If you shouldn't judge a book by its cover, neither should you judge a restaurant by the sign in the window.
Sweet Sue's on River Street in Troy has mastered all things sweet and sugary, but savory hasn't been forgotten. From weekend brunch to mostly-from-scratch lunch sandwiches, this "treatery" ignites all five tastes (sweet, salty, sour, bitter, umami), and bridges the sweet-savory divide in ways missing from many other eateries.
At Sweet Sue's for lunch you can have your cake (and eat it, too) -- and not neglect your more substantial savory cravings.
It isn't hard to overlook non-dessert options at Sweet Sue's. The red and white details of the shop's façade are reminiscent of candy canes, and a quick peek in the windows reveals a display case full of cupcakes, cookies, and other confections. Apothecary jars of malted milk balls in various flavors line shelving near the kitchen. A lovely blonde woman stands in full view tempering chocolate and hand-rolling truffles in quick repetition.
But it's what happens behind the scenes that makes Sweet Sue's truly exemplary.
In the wee hours while we are likely sleeping, Susan Dunckel (the Sue in Sweet Sue's) touches base with her purveyors and vendors, sourcing the local meats, vegetables, fruits, and dairy to go into each creation. The lunch and brunch menus are seasonally driven, and while there are a few mainstays, you are more likely to find an item that will only be available for a few weeks of the year and then be retired until ingredients come back into season.
For many quick-stop eateries, this method could drive customers away. At Sweet Sue's, it keeps things fresh and the clientele coming back for more. It isn't uncommon to see a group or regulars come in weekly (or daily in many cases) and exchange family news or quick hugs with Dunckel. Because the shop is small (though always busy), Dunckel is able to tweak a menu item to fit the customer's palate.
On my last visit to Sweet Sue's, I enjoyed a smattering of sweet and savory lunchtime fare. The Asian noodle salad ($7) is a vegan delight piled high with rice noodles, and seasonal herbs, sprouts, and vegetables that taste as though Dunckel herself plucked them from the garden that morning. It would be a generous side portion to split between two (or more) people if looking for a heartier midday meal.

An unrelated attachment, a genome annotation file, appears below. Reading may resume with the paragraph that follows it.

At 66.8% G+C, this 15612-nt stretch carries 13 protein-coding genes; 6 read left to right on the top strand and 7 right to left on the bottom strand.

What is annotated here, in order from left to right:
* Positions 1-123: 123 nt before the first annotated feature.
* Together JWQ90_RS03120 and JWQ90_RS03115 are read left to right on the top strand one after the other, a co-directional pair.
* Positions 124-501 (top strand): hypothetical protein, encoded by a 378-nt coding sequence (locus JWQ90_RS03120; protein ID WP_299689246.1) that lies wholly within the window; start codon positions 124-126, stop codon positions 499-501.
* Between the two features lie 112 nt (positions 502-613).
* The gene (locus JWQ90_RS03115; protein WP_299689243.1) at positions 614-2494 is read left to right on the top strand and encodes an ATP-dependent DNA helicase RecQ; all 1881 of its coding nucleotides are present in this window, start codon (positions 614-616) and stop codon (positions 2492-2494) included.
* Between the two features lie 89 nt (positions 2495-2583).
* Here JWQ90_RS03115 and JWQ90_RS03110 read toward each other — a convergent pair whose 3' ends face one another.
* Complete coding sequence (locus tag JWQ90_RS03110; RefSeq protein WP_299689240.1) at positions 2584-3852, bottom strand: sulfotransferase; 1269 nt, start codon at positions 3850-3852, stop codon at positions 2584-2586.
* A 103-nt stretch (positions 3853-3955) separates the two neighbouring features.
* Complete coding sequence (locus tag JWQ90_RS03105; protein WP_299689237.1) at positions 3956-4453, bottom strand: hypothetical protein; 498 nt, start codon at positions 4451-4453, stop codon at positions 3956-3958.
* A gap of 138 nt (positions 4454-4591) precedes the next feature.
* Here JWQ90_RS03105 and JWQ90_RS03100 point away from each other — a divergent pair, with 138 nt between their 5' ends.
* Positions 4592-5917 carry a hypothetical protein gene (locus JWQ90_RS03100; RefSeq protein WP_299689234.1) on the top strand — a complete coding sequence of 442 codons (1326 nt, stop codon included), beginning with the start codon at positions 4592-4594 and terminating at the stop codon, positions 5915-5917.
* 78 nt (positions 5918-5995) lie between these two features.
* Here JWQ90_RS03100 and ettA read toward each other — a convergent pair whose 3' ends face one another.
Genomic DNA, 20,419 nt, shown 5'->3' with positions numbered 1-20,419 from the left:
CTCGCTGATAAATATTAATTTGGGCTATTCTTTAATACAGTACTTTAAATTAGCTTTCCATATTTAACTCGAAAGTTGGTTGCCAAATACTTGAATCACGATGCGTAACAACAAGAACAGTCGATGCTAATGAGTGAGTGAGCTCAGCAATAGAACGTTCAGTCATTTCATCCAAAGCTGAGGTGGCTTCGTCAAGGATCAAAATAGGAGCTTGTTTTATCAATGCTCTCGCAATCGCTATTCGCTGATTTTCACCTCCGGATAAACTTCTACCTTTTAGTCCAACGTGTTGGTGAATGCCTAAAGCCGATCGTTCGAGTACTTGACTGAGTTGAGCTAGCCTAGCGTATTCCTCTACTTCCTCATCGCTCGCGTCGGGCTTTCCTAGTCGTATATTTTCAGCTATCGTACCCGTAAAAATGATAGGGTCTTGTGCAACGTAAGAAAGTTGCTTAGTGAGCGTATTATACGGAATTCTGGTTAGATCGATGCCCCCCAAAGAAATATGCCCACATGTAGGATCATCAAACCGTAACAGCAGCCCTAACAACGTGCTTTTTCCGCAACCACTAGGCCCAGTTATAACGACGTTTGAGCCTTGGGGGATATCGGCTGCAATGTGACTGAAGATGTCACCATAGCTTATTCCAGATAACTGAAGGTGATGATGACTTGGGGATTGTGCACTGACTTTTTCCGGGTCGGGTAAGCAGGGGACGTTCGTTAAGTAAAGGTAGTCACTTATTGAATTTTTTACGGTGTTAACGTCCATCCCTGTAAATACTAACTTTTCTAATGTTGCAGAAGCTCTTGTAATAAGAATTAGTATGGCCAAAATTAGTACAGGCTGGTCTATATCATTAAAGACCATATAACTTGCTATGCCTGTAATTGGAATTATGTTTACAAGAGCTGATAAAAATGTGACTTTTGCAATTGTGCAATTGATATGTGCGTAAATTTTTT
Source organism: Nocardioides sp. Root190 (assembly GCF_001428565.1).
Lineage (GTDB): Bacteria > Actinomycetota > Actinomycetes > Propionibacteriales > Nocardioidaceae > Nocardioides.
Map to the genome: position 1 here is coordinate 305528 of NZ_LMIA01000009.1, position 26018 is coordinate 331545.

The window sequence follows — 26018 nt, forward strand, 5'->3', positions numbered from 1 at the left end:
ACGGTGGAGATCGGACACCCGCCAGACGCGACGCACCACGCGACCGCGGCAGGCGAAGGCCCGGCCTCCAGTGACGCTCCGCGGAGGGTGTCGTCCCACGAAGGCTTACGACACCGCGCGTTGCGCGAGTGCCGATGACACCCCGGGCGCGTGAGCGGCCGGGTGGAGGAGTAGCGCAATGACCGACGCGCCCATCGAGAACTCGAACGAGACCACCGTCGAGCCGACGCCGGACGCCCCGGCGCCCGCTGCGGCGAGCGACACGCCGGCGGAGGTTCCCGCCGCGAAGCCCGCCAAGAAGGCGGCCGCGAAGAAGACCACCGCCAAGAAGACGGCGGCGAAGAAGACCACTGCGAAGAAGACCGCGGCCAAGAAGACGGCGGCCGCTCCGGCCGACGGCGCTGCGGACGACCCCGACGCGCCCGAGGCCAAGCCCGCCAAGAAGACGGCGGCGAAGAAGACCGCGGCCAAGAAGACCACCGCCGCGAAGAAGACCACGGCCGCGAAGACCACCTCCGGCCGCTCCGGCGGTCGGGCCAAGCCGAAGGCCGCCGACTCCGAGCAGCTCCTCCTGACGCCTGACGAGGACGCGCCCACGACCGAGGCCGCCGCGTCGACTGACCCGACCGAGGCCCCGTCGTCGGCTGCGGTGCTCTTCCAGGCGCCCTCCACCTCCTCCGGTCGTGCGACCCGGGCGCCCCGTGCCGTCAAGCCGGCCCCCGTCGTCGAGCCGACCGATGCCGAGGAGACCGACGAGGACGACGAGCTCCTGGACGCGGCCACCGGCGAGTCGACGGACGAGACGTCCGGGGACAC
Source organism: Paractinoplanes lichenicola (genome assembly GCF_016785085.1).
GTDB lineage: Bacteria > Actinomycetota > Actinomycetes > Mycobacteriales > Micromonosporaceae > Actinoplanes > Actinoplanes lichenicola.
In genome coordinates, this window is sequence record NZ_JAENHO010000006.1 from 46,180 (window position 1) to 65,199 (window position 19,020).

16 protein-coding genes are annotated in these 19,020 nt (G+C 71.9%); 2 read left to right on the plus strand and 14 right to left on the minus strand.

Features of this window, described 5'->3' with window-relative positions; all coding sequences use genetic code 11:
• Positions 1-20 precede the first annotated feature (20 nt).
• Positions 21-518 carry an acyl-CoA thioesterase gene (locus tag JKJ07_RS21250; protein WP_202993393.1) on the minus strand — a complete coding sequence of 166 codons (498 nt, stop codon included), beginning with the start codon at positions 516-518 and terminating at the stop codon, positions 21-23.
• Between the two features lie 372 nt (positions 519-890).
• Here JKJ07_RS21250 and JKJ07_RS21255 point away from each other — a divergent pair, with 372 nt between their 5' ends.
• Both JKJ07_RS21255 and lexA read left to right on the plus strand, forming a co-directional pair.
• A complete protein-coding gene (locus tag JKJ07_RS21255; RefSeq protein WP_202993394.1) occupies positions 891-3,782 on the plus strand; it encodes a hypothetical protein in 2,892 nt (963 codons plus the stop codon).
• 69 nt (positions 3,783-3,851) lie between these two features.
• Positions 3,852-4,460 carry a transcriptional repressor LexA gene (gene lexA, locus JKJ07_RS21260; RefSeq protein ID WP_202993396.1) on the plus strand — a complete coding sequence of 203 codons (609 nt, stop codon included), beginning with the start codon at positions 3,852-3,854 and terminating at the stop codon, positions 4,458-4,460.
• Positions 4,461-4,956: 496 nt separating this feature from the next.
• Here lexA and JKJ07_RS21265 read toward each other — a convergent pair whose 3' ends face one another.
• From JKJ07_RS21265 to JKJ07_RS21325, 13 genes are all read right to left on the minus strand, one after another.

The Sooie ($8.95) is a fun play on words that highlights hormone-free house-made pork confit, layered with briny slaw, the zing of pickled onions, a horseradish cream that expertly pairs sweet local dairy with intensely flavored horseradish, and chewy ciabatta.
The Sweet Sue ($8) utilizes the concept of brie en croute. Croissant from Our Daily Bread is slightly toasted, the layered with melty brie cheese, poached pears, house made fig jam, and candied pecans. Like with most sandwich options, the Sweet Sue and the Sooie come paired with a fresh greens salad, which is subject to change to a more composed option as the seasons dictate.
Dunckel finds most of her products through her connections and presence at the Troy Waterfront Farmers' Market, at which people can still buy one of Sweet Sue's treats. (And in that way buying from Sweet Sue's supports many local businesses, not just that of Dunckel.)
The concept of community is one that permeates at Sweet Sue's. Troy community leaders and business neighbors frequent the treatery (as Dunckel calls it) often, and Dunckel is the braintrust behind the forthcoming Queen Mab's Enchanted City street fair in downtown Troy on October 4. Dunckel's goal in organizing the event is to promote other downtown businesses from a new angle.
For me, no meal is complete without something a little sweet. On this visit, that took the form of a chocolate ganache-topped cupcake ($3) and enormous chocolate chip cookies ($1) that my daughter, a connoisseur of all things cookie, rated as 100 on a one-to-ten scale.
The dessert case is brimming with coconut macaroons, cookies and cupcakes of many different flavors, and specialty truffles (spicy goat cheese, anyone?) and mousses.
If you plan on trying out Sweet Sue's, be sure to get there early. Limited business hours do not prevent frequent sell-outs of Dunckel's most popular items. Nearly everything is made from scratch based on what is available locally that day, and when it's gone, it's gone. The shop will close early if the day's selection is bought-out.
Deanna Fox writes about many things, mostly about food. More can be found on her website, Twitter, or Instagram.
AOA is a media sponsor of the Queen Mab's Enchanted City street fair.
203 River Street
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